The average proportion of municipal waste sent to landfill for the 121 unitary and waste disposal authorities in England was 54.42 percent.
[Hansard 26 October 2009 column 50W-54W]
LAND USE IN CORNWALL
Details of land use in Cornwall are available for the six former districts and for wards. The categories are given in square metres for domestic buildings, nondomestic buildings, domestic gardens, roads, rail, paths, greenspace, water, other, and unclassified. The tables are at Census ward levels GLUD 2005 tables. GLUD means Generalised land use database. An explanatory document of the GLUD statistics is here.
LOOKED-AFTER CHILDREN IN CORNWALLAT 31 March 2012 there were 480 (to nearest five) children under eighteen who were in the care of Cornwall local authority. Figures for England were 67 050 (to nearest ten). The data is in Table LAA1 here and covers several past years.
LIFE EXPECTANCY IN CORNWALL
Life expectancy at birth in Cornwall 2009-2011: males 79.2 years, females 83.3 years (England: males 78.9, females 82.9). Cornwall ranks 57 out of 150 local authorities for both male and female life expectancy where 1 is best [ONS, 'Healthy life expectancy at birth for upper tier local authorities']. Healthy life runs at about 80 percent of the total years of life expectancy.
Statistics for Cornish towns is a booklet produced by the Office of National Statistics (ONS). The revised version is dated September 2009. It contains data about deprivation, the number and size of businesses, unemployment, and population. Read it through the South West Observatory here.The South West Observatory website also has other data.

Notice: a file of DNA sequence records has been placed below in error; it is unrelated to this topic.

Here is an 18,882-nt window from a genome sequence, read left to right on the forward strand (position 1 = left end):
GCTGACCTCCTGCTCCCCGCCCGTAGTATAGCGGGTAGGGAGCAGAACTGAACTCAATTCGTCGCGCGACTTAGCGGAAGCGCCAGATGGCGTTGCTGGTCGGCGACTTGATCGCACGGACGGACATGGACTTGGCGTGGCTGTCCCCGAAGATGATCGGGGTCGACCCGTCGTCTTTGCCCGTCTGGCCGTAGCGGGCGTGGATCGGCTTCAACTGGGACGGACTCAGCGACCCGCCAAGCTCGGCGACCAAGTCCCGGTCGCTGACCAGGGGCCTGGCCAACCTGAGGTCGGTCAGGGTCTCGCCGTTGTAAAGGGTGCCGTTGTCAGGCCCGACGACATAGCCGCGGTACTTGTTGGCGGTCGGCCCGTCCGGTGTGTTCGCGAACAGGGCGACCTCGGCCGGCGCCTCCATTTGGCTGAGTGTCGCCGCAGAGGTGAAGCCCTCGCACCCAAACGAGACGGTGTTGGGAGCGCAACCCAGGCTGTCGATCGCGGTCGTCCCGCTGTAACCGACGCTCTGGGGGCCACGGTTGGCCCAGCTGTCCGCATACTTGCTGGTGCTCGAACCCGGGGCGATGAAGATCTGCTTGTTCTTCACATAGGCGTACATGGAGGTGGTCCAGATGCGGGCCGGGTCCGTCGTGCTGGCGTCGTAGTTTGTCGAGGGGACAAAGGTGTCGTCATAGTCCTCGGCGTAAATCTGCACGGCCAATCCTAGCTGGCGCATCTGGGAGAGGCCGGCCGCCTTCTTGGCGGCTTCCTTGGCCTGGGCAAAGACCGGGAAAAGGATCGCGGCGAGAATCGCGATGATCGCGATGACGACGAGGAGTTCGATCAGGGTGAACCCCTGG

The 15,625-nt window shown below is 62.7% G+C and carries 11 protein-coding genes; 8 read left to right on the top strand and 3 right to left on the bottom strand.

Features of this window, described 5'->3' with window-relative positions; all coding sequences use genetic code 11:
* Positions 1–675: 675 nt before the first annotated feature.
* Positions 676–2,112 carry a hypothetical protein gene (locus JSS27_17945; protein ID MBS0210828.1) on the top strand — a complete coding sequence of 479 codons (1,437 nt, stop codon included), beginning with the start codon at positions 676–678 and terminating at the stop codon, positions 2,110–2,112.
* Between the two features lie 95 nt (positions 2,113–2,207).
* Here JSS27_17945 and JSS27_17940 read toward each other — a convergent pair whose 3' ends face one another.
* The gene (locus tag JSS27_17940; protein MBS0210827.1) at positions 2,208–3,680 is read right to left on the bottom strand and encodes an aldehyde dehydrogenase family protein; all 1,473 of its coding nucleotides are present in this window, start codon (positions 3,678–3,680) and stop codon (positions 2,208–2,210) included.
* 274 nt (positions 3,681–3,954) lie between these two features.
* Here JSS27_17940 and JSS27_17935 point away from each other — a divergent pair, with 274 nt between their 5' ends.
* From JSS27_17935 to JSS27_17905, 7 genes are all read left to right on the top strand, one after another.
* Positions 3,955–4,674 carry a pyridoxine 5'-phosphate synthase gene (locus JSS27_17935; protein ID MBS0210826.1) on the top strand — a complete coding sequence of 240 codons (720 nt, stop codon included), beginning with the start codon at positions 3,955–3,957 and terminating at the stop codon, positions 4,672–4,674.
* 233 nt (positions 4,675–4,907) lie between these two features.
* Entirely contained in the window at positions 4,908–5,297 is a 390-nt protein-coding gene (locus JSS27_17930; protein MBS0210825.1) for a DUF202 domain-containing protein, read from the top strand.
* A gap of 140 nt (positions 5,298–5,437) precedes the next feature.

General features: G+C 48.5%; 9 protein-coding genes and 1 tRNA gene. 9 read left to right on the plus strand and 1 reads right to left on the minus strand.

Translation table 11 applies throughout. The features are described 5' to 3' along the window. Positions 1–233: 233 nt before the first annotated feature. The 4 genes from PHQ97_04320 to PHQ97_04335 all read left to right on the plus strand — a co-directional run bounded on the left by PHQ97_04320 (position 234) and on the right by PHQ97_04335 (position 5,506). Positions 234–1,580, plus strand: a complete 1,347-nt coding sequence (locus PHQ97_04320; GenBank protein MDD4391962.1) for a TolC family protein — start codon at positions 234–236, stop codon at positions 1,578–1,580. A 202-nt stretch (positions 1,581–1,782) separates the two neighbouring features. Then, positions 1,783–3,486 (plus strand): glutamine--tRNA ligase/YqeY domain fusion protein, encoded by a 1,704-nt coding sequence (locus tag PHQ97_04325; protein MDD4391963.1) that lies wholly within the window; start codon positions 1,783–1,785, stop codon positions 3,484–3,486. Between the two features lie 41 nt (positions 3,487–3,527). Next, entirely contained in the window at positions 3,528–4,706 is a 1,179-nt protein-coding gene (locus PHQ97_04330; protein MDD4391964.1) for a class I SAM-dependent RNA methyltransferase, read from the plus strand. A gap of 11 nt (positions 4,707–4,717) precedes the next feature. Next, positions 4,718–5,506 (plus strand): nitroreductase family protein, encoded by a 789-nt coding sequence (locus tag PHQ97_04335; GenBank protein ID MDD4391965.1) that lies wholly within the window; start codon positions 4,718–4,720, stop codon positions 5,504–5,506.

South West Regional Development Agency (SWRDA) (now abolished) published in October 2009 Economic profile: issue 8 which discusses Cornwall’s economy in the recession on pages 20-25. Read it here.
NATIONAL LOTTERY IN CORNWALL
Since the National Lottery began in 1995 and up to September 2011, £265.745 million has been distributed in Cornwall.
Source: Department for culture, media, and sport
NOT IN EDUCATION, EMPLOYMENT, OR TRAINING
The number of young people aged 16-24 in Cornwall who are not in education, employment, or training (NEETS) was 6000 for January-December 2009. This was 12 percent of the age group. The Cornwall percentage is the 23rd lowest of the 148 local authorities listed. For the reliability of the figures, see the original. [Hansard 20 July 2010 column 303W]
PENSIONERS IN CORNWALL
There are about 137 000 old age pensioners in Cornwall (males aged 65 and over, females 60 and over, mid-2010). The full figures, including for both the county and the former districts, are in this zip file on the ONS website. [ONS]
A survey in 2008 by the Department for Communities and Local Government looked at people’s views of the locality and local services. Question 5 asked people how strongly they felt they belonged to their immediate neighbourhood. In the Cornwall area 66.5 percent said fairly or very strongly. This was 53rd out of 353 council areas, the largest percentage being at number 1.
[Department of Communities and Local Government Place survey 2008]
POPULATION OF CORNWALL INCLUDING ELECTORS
The estimated population of Cornwall, excluding the Isles of Scilly, at the 2011 census (27 March 2011) was 532 273.
There are various counts of people in Cornwall.
The Office for national statistics (ONS) has published electoral register statistics. They are up to date up to February 2014.